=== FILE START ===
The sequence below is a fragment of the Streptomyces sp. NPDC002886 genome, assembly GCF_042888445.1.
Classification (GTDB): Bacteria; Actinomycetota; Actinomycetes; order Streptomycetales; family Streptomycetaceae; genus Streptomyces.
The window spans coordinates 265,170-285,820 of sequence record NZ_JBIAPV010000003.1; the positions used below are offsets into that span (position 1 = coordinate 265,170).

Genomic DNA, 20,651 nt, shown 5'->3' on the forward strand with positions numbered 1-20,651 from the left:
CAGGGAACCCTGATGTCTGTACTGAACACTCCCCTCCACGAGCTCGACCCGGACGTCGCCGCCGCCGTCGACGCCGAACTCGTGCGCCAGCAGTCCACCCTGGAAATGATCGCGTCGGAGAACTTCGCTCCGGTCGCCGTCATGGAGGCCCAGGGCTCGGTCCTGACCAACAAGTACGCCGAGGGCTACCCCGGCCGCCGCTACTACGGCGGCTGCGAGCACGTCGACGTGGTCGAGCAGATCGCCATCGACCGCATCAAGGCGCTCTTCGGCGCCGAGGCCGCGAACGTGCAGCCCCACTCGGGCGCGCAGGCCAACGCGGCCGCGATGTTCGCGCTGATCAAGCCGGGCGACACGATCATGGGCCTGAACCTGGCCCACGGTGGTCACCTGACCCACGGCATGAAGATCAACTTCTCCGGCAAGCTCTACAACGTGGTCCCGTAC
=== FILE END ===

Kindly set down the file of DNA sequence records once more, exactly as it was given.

The sequence below is a fragment of the Streptomyces sp. NPDC002886 genome, assembly GCF_042888445.1.
Classification (GTDB): Bacteria; Actinomycetota; Actinomycetes; order Streptomycetales; family Streptomycetaceae; genus Streptomyces.
The window spans coordinates 265,170-285,820 of sequence record NZ_JBIAPV010000003.1; the positions used below are offsets into that span (position 1 = coordinate 265,170).

Genomic DNA, 20,651 nt, shown 5'->3' on the forward strand with positions numbered 1-20,651 from the left:
CAGGGAACCCTGATGTCTGTACTGAACACTCCCCTCCACGAGCTCGACCCGGACGTCGCCGCCGCCGTCGACGCCGAACTCGTGCGCCAGCAGTCCACCCTGGAAATGATCGCGTCGGAGAACTTCGCTCCGGTCGCCGTCATGGAGGCCCAGGGCTCGGTCCTGACCAACAAGTACGCCGAGGGCTACCCCGGCCGCCGCTACTACGGCGGCTGCGAGCACGTCGACGTGGTCGAGCAGATCGCCATCGACCGCATCAAGGCGCTCTTCGGCGCCGAGGCCGCGAACGTGCAGCCCCACTCGGGCGCGCAGGCCAACGCGGCCGCGATGTTCGCGCTGATCAAGCCGGGCGACACGATCATGGGCCTGAACCTGGCCCACGGTGGTCACCTGACCCACGGCATGAAGATCAACTTCTCCGGCAAGCTCTACAACGTGGTCCCGTAC